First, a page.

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If found myself using the form "| tr '\n' '\000' | xargs -0" in one-liners very useful. It allows you to process a list of files, such as finding the the files unique to one of the lists, and treating the output as if it came from the "find" command.

Another example is extracting the XML file from a saved K3B job, extracting the filenames, and using the results to delete the files which were backed up. Having intermediate files and also be useful in debugging, readability of your script, or in allowing a larger number files to be processed.
 
Old 09-22-2007, 03:23 AM   #7
jlliagre
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Quote:
Originally Posted by jschiwal View Post
I think you can run into the same problem if you use {}+ if you have a large number of results.
Actually not. {} + is a simpler and better solution which can handle any number of results, odd filenames with spaces or newlines in their names and designed to avoid -print0 and xargs tricks.
 
Old 09-22-2007, 01:34 PM   #8
jschiwal
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Code:
       -exec command {} +
              This variant of the -exec option runs the specified  command  on
              the  selected  files, but the command line is built by appending
              each selected file name at the end; the total number of  invoca‐
              tions  of  the  command  will  be  much  less than the number of
              matched files.  The command line is built in much the  same  way
              that  xargs builds its command lines.  Only one instance of '{}'
              is allowed within the command.  The command is executed  in  the
              starting directory.
Are you sure? The xargs command has an option to limit the number of arguments handled at a time. Part of the description implies that all of the arguments are added. And part of it implies that it isn't the case.

<update>The info file says that it is done so that the maximum command line length isn't exceeded. So the manpage could be worded better, or that phrase from the info file included.</update>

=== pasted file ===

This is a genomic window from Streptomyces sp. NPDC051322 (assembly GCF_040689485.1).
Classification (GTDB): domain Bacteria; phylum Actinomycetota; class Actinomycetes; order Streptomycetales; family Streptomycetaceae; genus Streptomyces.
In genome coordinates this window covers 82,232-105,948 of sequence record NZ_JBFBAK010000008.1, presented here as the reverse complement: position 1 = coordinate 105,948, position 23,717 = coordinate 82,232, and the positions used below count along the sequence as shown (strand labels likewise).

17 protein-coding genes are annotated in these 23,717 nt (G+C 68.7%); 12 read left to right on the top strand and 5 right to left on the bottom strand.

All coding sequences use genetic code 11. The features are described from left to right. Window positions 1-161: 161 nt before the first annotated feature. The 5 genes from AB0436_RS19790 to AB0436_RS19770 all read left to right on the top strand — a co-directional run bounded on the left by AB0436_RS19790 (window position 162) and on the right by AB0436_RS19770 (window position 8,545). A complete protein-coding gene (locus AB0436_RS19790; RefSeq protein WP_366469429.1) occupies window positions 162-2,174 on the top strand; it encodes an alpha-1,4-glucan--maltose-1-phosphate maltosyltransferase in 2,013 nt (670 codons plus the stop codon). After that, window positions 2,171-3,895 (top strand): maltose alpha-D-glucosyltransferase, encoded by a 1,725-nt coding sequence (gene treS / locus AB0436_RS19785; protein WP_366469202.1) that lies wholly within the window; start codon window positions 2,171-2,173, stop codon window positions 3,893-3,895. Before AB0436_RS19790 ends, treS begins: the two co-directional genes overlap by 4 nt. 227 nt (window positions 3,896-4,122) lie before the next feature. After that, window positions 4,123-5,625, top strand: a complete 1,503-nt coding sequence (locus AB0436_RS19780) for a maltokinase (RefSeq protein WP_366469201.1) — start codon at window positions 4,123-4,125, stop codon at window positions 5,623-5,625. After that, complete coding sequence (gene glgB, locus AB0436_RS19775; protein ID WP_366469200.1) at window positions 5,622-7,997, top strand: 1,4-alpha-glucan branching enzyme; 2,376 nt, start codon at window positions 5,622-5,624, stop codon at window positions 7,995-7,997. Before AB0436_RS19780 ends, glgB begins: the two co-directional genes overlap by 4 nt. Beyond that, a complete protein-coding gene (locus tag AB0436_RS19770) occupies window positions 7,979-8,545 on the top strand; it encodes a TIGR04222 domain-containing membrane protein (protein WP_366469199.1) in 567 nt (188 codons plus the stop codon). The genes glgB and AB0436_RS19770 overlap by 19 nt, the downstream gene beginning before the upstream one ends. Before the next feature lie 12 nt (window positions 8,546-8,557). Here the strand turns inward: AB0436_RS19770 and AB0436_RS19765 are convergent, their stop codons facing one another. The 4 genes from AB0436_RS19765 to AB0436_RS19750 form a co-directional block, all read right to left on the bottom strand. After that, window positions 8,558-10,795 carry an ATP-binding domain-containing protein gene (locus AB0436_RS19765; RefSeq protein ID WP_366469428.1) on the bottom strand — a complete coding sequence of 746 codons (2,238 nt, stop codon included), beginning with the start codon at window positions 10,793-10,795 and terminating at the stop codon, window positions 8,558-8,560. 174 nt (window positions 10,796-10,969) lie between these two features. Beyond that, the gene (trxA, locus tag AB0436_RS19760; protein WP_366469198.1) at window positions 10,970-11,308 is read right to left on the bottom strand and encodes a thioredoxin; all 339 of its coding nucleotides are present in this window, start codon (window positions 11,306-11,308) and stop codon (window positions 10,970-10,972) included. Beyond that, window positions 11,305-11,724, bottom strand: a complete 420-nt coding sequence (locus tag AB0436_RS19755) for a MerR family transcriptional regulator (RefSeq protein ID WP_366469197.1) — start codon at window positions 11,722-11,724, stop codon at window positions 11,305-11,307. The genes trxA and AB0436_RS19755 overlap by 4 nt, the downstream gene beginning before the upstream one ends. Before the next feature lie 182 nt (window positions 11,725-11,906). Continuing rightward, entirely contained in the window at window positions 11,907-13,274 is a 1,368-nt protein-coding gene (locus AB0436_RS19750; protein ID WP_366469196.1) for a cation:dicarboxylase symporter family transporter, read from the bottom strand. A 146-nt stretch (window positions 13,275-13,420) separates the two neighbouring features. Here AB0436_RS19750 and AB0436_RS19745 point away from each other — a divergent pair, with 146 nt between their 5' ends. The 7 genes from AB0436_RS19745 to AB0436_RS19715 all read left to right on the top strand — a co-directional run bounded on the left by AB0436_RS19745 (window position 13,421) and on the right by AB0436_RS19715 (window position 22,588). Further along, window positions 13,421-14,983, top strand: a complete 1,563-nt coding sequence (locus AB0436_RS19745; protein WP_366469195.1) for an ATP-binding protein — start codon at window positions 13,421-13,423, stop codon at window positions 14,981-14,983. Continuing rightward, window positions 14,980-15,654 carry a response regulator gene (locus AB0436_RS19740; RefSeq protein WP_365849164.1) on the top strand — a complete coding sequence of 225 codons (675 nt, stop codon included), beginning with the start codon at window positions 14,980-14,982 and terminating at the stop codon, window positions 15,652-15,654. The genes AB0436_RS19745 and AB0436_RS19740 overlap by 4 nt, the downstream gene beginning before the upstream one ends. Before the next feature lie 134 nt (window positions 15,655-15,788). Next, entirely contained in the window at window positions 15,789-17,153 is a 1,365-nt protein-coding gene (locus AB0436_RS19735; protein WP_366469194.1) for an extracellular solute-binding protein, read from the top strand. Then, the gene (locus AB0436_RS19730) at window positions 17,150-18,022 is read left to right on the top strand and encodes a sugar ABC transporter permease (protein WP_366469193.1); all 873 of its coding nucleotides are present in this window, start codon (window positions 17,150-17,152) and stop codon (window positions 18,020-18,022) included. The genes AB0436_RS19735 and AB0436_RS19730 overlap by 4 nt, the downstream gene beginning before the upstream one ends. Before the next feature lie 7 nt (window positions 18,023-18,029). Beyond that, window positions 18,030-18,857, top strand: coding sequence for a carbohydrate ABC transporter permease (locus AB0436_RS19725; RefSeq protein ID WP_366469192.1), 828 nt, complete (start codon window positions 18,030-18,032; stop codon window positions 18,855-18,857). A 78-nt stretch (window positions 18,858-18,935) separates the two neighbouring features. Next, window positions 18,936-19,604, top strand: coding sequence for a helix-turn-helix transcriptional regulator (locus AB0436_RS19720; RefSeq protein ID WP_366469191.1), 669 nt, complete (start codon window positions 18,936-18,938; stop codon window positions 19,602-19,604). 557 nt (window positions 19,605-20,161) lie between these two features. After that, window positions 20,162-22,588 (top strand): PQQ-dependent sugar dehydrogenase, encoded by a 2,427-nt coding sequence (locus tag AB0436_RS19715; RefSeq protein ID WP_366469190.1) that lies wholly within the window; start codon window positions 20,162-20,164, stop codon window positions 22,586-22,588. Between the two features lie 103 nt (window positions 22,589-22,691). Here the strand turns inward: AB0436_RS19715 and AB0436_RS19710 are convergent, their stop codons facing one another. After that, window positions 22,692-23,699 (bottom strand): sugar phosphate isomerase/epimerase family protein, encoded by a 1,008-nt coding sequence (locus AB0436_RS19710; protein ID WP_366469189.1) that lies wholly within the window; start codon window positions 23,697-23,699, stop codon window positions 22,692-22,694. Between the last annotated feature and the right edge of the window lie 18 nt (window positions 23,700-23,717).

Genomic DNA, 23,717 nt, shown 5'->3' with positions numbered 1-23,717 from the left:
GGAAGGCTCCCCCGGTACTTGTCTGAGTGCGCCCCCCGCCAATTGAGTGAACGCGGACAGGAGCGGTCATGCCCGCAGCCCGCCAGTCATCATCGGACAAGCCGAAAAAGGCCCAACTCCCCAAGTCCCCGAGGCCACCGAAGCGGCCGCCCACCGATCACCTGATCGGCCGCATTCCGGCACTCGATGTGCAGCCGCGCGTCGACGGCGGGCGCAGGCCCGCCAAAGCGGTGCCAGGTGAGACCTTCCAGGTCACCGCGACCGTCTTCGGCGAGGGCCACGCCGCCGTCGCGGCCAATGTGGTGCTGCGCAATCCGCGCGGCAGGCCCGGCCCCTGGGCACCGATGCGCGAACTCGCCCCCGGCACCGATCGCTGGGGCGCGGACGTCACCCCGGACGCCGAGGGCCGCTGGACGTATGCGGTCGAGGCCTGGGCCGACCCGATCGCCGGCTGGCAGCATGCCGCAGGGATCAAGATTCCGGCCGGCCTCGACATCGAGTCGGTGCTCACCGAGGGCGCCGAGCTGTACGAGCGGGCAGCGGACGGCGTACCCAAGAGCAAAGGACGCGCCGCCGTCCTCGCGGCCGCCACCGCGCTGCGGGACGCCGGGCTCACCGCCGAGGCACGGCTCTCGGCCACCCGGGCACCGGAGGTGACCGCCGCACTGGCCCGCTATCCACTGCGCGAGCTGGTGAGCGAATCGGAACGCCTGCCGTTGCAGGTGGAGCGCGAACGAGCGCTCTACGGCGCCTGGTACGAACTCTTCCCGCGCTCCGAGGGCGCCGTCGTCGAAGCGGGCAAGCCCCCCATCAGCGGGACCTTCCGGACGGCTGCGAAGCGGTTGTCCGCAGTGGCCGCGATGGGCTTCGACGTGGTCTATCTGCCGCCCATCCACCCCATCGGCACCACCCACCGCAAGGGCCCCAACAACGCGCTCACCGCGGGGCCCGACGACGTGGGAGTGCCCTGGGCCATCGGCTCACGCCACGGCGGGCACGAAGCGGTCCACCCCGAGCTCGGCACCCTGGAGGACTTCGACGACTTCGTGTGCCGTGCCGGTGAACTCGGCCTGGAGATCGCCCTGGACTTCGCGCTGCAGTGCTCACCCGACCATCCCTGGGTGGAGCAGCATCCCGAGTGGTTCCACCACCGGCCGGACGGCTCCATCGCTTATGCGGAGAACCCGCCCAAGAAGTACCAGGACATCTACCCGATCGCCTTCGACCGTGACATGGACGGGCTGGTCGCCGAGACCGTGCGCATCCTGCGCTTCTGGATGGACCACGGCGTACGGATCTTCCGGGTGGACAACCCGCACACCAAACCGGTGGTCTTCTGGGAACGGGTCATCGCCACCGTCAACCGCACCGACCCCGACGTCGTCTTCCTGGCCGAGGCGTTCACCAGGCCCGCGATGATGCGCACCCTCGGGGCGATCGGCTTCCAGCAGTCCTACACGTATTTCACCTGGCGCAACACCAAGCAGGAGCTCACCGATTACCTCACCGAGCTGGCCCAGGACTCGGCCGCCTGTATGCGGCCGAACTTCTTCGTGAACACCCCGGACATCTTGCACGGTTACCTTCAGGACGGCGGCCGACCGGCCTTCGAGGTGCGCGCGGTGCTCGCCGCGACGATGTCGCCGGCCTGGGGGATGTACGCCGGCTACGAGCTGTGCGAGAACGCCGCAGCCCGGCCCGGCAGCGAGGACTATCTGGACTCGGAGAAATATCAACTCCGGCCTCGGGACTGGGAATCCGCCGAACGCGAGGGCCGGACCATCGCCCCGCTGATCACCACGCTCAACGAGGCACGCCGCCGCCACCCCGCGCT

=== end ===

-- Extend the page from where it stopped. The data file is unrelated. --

I had a problem getting it to work until I found the part in the info manual that explains that the + character is used in place of the ; character to terminate the command. The manpage could have said that the '+' character was a command terminator.
example: find ./ -maxdepth 1 -name "*.txt" -exec '{}' \+

The info manual does say that using xargs may be faster.
Quote:
The above use of `-exec' causes `find' to build up a long command
line and then issue it. This can be less efficient than some uses of
`xargs'; for example `xargs' allows new command lines to be built up
while the previous command is still executing, and allows you to
specify a number of commands to run in parallel. However, the `find
... -exec ... +' construct has the advantage of wide portability.

Last edited by jschiwal; 09-22-2007 at 01:39 PM.
 
Old 09-22-2007, 02:52 PM   #9
jlliagre
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The gnu find manual page is indeed misleading.

By the way, you do not need to escape the plus like you do with the semicolon, as '+' isn't a special character to the shell.
 
Old 09-23-2007, 04:31 AM   #10
jschiwal
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I think the one example in the info manual did escape it in case you have regular expression globbing turned on. In that case '+' means at least one of the previous character.
 
Old 10-01-2007, 10:52 AM   #11
hurry6
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Question FInd - "Argument list too long"

I am also running into similar issue when trying to archive files on directory older than 90 days. It worked very well with a small amount of files.

find * -mtime +90 > file.out

I have tried narrowing down on file name but the results were similar.

Anyone have any idea on how I can construct this directive without causing argument list too long?
 
Old 10-01-2007, 12:01 PM   #12
jlliagre
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Try that one.
Code:
find . -mtime +90 -type f | sed -e 's/^\.\///' -e '/^\./d' > file.out